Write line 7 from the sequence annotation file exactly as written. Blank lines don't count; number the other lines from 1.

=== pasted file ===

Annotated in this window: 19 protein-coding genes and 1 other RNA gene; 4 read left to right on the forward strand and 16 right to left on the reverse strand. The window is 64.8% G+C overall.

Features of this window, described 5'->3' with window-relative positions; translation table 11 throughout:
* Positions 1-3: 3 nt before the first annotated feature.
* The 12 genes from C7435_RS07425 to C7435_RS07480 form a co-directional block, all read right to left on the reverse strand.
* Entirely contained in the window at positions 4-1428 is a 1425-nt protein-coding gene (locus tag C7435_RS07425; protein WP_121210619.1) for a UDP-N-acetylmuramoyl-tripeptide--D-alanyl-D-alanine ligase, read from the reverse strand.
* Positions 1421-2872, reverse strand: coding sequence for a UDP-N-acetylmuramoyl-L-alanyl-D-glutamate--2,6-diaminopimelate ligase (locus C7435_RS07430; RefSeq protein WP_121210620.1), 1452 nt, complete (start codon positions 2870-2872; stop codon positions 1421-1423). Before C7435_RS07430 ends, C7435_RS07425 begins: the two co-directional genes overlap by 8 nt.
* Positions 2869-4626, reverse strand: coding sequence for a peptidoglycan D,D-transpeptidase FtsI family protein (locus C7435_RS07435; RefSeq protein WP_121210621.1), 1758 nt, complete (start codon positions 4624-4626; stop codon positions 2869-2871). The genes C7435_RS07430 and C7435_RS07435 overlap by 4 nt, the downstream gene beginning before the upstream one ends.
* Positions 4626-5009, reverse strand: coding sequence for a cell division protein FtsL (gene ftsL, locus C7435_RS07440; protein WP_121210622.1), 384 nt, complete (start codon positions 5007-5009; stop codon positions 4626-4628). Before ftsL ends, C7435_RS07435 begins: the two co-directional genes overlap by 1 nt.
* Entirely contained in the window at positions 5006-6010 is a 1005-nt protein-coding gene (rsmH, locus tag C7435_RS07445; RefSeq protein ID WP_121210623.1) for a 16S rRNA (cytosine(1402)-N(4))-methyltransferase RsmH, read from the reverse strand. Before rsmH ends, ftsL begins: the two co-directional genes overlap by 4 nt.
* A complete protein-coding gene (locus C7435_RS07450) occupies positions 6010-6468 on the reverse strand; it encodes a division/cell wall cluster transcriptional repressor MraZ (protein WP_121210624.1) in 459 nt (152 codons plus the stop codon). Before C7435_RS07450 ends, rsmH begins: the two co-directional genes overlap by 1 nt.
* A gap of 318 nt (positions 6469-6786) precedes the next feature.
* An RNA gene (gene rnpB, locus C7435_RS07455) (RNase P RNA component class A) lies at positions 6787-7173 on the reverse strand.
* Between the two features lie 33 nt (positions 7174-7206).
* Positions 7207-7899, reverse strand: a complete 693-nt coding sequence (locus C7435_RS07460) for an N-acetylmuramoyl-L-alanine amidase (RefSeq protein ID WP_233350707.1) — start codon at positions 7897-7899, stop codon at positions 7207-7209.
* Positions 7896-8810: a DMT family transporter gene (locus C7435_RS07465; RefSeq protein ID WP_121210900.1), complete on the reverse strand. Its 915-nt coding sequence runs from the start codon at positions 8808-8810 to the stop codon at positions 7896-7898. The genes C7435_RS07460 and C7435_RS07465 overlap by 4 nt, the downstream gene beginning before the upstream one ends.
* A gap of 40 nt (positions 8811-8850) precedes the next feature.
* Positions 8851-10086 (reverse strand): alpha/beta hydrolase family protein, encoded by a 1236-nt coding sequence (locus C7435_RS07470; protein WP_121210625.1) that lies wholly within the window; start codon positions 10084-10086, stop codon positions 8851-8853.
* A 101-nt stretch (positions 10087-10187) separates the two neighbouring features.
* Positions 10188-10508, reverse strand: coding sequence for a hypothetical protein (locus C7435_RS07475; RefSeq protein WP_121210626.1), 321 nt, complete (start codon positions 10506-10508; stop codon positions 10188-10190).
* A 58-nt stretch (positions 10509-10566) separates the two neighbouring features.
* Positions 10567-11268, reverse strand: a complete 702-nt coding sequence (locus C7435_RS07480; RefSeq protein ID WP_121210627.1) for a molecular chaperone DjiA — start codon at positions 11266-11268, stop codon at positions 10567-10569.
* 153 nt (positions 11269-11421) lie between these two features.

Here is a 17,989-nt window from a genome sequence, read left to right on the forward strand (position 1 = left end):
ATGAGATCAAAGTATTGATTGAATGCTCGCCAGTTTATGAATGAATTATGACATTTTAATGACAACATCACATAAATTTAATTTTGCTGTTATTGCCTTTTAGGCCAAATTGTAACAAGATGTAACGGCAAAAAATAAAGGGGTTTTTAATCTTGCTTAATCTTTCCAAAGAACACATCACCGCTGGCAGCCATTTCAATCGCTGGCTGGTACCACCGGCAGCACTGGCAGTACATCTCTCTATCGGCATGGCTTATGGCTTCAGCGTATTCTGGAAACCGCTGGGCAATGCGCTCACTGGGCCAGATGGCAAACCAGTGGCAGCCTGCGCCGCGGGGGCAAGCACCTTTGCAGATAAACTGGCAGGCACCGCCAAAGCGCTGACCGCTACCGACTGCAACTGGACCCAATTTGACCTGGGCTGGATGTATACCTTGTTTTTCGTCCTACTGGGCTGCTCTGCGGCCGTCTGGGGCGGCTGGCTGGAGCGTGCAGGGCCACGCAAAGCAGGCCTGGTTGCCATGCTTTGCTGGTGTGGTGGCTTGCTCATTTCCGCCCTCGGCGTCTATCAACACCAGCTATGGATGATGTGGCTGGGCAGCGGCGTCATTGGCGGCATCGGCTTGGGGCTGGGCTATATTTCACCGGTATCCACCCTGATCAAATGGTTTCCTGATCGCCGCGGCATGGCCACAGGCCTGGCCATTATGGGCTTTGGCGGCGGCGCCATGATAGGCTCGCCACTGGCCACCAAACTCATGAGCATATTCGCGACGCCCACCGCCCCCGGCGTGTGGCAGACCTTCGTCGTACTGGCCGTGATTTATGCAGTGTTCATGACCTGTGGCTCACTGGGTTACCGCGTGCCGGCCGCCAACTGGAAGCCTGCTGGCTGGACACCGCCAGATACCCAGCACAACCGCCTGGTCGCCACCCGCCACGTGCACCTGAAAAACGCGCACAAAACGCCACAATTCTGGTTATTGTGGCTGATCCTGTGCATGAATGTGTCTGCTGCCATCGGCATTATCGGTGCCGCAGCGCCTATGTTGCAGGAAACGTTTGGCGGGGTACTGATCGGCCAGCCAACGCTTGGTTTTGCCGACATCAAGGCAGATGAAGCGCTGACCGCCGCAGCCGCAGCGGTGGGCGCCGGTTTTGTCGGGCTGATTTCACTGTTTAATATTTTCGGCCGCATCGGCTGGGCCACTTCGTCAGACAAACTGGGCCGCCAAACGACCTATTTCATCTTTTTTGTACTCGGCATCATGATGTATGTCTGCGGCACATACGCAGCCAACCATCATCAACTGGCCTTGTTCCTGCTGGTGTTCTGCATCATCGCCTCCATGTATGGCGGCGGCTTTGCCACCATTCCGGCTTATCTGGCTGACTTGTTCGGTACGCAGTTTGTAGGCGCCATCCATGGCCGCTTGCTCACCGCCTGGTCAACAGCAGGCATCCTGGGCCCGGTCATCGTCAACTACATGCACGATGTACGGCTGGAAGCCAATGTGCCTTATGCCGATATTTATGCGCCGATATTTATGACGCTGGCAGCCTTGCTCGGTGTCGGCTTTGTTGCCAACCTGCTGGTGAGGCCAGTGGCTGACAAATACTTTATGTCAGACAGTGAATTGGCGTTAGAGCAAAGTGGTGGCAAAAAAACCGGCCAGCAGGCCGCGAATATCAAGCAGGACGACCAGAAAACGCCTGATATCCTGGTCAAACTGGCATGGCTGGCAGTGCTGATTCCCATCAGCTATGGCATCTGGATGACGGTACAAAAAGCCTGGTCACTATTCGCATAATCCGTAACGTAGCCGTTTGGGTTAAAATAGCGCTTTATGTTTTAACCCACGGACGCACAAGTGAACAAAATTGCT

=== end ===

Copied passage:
* Positions 2869-4626, reverse strand: coding sequence for a peptidoglycan D,D-transpeptidase FtsI family protein (locus C7435_RS07435; RefSeq protein WP_121210621.1), 1758 nt, complete (start codon positions 4624-4626; stop codon positions 2869-2871). The genes C7435_RS07430 and C7435_RS07435 overlap by 4 nt, the downstream gene beginning before the upstream one ends.